Today, we’re seeing an increasing number of female representation in C-suite and leadership roles that men typically dominate. Facebook COO Sheryl Sandberg, Oracle CEO Safra Catz, and YouTube CEO Susan Wojcicki represent just a handful of exemplary women at the helm of major organisations.
German Chancellor Angela Merkel — who earned her PhD in quantum chemistry — is recognised as an influential leader in Europe. Finnish politician Sanna Marin became the world’s youngest serving prime minister at the age of 34. Kamala Harris became the US’ first female vice president earlier this year.
While women still have a long way to go in shattering the proverbial glass ceiling, for today’s young girls, breaking new frontiers begins with having a platform to find their voices, being able to take pride in their unique personality, spirit and character, and having the right support — be it in school to their extracurricular activities — to let their talents shine.
These are just some of the values that Garrison Forest School (GFS) — an independent girls’ school — embodies. GFS prides itself on empowering students to achieve their full potential through their supportive learning environment, as echoed by Jessica Zhang from Shanghai, China, who says: “Going to an all-girls school gives me the opportunity to speak up, as the environment is more supportive than a co-ed school.”
The Class of 2023 student adds, “I used to be afraid to use my voice, but at Garrison, I was able to find it. My teachers encourage me to speak out and share my opinions.”
GFS moulds confident and creative graduates through their challenging academic programme that helps each girl find her unique path to success. Their curriculum also develops students’ character and life skills, which, collectively, prepares them to succeed in university life and beyond.
Engage in world-class research projects
One of GFS’ main attractions is its Women in Science and Engineering (WISE) programme –– a groundbreaking partnership between the school and Johns Hopkins University. This collaboration puts talented students in Hopkins’ research labs two afternoons a week for around 15 weeks.
Under the programme, students are paired with a Hopkins mentor –– a professor or graduate student –– for the semester. It provides students with a platform to take a deep dive into STEM and test their mettle in a real lab.
Helen “Ellie” Blue can attest to this. She interned at the Johns Hopkins Center for Adolescent Health (CAH) through the WISE programme. She learned about common adolescent health issues by reviewing data from evidence-based teen pregnancy programmes. With her newfound knowledge, she plans to analyse data from the Youth Risk Behavior Surveillance System and identify similarities and differences between students in Baltimore City and around Maryland.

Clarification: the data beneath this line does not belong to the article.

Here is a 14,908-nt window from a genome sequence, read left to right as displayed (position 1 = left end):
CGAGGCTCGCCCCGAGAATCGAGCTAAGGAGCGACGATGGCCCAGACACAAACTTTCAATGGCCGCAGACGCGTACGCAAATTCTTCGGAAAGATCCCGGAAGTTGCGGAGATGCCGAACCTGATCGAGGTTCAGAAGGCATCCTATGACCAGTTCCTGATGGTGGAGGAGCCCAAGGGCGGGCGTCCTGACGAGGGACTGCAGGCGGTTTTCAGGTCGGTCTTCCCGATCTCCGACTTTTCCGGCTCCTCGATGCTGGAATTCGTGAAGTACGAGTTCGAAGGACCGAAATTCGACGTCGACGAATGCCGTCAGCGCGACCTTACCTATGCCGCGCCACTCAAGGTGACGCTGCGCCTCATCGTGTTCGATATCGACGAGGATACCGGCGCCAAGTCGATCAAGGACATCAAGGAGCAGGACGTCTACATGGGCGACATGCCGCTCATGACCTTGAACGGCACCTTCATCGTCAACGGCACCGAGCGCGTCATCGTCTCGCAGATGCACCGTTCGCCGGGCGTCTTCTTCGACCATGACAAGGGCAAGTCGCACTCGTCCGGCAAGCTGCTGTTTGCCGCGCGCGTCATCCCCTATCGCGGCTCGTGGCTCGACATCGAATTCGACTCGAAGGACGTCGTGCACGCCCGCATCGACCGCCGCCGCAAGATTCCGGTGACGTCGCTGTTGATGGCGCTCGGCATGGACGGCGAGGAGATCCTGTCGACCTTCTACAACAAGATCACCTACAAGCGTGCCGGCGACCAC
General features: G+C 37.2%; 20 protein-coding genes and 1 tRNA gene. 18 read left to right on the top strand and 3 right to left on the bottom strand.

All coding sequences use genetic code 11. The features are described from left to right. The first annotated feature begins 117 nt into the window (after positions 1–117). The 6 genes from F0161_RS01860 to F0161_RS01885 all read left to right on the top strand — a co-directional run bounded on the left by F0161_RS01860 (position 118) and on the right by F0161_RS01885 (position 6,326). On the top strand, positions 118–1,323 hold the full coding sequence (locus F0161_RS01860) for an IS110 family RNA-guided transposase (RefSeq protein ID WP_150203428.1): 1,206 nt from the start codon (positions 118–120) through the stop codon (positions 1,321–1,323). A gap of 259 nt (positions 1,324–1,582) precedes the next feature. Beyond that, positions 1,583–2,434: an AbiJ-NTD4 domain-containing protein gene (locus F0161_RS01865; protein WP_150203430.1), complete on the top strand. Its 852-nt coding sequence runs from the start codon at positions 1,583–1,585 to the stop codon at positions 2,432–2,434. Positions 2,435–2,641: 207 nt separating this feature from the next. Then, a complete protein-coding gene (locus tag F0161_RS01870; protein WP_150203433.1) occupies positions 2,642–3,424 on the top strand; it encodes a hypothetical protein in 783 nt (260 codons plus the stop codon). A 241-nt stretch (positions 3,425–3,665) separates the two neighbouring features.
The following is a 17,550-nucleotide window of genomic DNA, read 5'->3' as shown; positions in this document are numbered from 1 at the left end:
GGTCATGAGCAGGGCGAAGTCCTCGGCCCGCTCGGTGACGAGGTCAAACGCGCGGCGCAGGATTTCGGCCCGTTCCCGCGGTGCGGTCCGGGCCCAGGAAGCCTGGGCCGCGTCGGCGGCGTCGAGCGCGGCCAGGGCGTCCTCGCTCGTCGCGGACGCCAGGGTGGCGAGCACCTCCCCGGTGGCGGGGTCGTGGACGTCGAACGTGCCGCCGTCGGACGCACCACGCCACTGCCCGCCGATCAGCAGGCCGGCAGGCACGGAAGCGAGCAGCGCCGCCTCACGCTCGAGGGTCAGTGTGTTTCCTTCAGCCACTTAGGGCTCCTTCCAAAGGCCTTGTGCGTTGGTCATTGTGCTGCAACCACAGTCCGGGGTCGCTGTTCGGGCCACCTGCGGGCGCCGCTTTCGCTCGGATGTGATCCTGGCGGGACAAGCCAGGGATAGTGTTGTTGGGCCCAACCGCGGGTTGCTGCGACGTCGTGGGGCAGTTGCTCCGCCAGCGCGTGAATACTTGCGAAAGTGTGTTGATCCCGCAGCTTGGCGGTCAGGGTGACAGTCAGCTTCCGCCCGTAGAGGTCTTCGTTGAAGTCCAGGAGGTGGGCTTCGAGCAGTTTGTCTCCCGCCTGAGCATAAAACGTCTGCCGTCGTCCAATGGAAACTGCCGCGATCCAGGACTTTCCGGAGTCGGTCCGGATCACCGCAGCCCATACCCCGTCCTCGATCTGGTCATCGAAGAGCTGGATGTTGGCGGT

Another student, Madison Haywood, agreed with the benefits of learning to work as a contributing member of a research team. “I really enjoy having a mentor because they’re so knowledgeable in their topic,” she enthused. “They easily explain and are always making sure I understand.” During the programme, Haywood focused on glycoengineering for cancer. She did this alongside Vrinda Dharmarha, a graduate student mentor.
A platform for students to build lifelong passions
Learning at GFS promises to be deeply engaging and wonderfully challenging. Their Lower School curriculum uses the 110-acre campus for outdoor learning, encourages confidence in public speaking, and incorporates project-based learning. The Middle School curriculum is just as vibrant, with an interdisciplinary approach that spans technology, visual and performing arts, and design thinking, while building leadership and research skills.
Students spend their last few years at GFS preparing for university life and beyond in the Upper School curriculum. Here, faculty members encourage and support students through a challenging programme that offers many opportunities for leadership, independent inquiry and interdisciplinary projects.
There are also expert college counsellors to guide students in gaining admissions to the college of their dreams. The residential experience at GFS — which is open to students in grades eight to 12 — also prioritises character development, global competency, and wellness.
“Res Life at Garrison has the best community and fun weekend activities,” shares Molly White, a student from Poolesville, Maryland. “The students get to be a part of choosing what we do, and we have so much fun, especially on the bus rides when we can sing together at the top of our lungs.”
It’s not just all work and no play at GFS. Students also have ample opportunities to compete and develop a strong sense of integrity, self-esteem, cooperation, and sportsmanship outside the classroom. The school is home to over 48 teams in 16 varsity sports. They have a dance programme, a nationally recognised riding programme, and are the only girls’ school in the US to offer a polo programme.
If you’re eager to learn more about the various elements that are empowering young women to reach their potential, get to know the Garrison Forest School community here.